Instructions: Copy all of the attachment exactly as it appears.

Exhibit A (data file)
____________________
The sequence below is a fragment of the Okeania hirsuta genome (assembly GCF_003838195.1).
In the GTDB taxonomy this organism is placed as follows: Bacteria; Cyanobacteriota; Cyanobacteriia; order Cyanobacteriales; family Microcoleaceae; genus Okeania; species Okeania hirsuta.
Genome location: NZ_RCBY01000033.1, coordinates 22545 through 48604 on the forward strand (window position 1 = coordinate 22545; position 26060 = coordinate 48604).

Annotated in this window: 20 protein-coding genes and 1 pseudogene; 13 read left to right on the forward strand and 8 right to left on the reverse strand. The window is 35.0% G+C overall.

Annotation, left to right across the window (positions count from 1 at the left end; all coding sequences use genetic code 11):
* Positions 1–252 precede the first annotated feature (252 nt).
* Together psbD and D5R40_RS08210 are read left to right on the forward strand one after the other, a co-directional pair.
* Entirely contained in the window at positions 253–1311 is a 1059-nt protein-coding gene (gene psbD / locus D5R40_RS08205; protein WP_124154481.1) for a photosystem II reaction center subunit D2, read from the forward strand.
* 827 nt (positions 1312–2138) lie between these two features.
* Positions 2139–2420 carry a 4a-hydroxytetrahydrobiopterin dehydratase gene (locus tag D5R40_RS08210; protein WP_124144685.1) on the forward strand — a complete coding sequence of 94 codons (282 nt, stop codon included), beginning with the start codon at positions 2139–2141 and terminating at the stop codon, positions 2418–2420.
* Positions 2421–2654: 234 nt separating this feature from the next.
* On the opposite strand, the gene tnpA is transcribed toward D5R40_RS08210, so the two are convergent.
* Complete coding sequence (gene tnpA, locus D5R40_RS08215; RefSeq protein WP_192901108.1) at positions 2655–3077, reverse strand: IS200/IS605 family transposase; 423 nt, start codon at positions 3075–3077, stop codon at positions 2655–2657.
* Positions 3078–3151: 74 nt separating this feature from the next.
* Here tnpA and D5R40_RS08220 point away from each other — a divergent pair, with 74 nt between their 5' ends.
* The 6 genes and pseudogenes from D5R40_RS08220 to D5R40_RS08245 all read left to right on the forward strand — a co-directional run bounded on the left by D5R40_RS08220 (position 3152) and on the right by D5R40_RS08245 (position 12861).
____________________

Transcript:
The sequence below is a fragment of the Okeania hirsuta genome (assembly GCF_003838195.1).
In the GTDB taxonomy this organism is placed as follows: Bacteria; Cyanobacteriota; Cyanobacteriia; order Cyanobacteriales; family Microcoleaceae; genus Okeania; species Okeania hirsuta.
Genome location: NZ_RCBY01000033.1, coordinates 22545 through 48604 on the forward strand (window position 1 = coordinate 22545; position 26060 = coordinate 48604).

Annotated in this window: 20 protein-coding genes and 1 pseudogene; 13 read left to right on the forward strand and 8 right to left on the reverse strand. The window is 35.0% G+C overall.

Annotation, left to right across the window (positions count from 1 at the left end; all coding sequences use genetic code 11):
* Positions 1–252 precede the first annotated feature (252 nt).
* Together psbD and D5R40_RS08210 are read left to right on the forward strand one after the other, a co-directional pair.
* Entirely contained in the window at positions 253–1311 is a 1059-nt protein-coding gene (gene psbD / locus D5R40_RS08205; protein WP_124154481.1) for a photosystem II reaction center subunit D2, read from the forward strand.
* 827 nt (positions 1312–2138) lie between these two features.
* Positions 2139–2420 carry a 4a-hydroxytetrahydrobiopterin dehydratase gene (locus tag D5R40_RS08210; protein WP_124144685.1) on the forward strand — a complete coding sequence of 94 codons (282 nt, stop codon included), beginning with the start codon at positions 2139–2141 and terminating at the stop codon, positions 2418–2420.
* Positions 2421–2654: 234 nt separating this feature from the next.
* On the opposite strand, the gene tnpA is transcribed toward D5R40_RS08210, so the two are convergent.
* Complete coding sequence (gene tnpA, locus D5R40_RS08215; RefSeq protein WP_192901108.1) at positions 2655–3077, reverse strand: IS200/IS605 family transposase; 423 nt, start codon at positions 3075–3077, stop codon at positions 2655–2657.
* Positions 3078–3151: 74 nt separating this feature from the next.
* Here tnpA and D5R40_RS08220 point away from each other — a divergent pair, with 74 nt between their 5' ends.
* The 6 genes and pseudogenes from D5R40_RS08220 to D5R40_RS08245 all read left to right on the forward strand — a co-directional run bounded on the left by D5R40_RS08220 (position 3152) and on the right by D5R40_RS08245 (position 12861).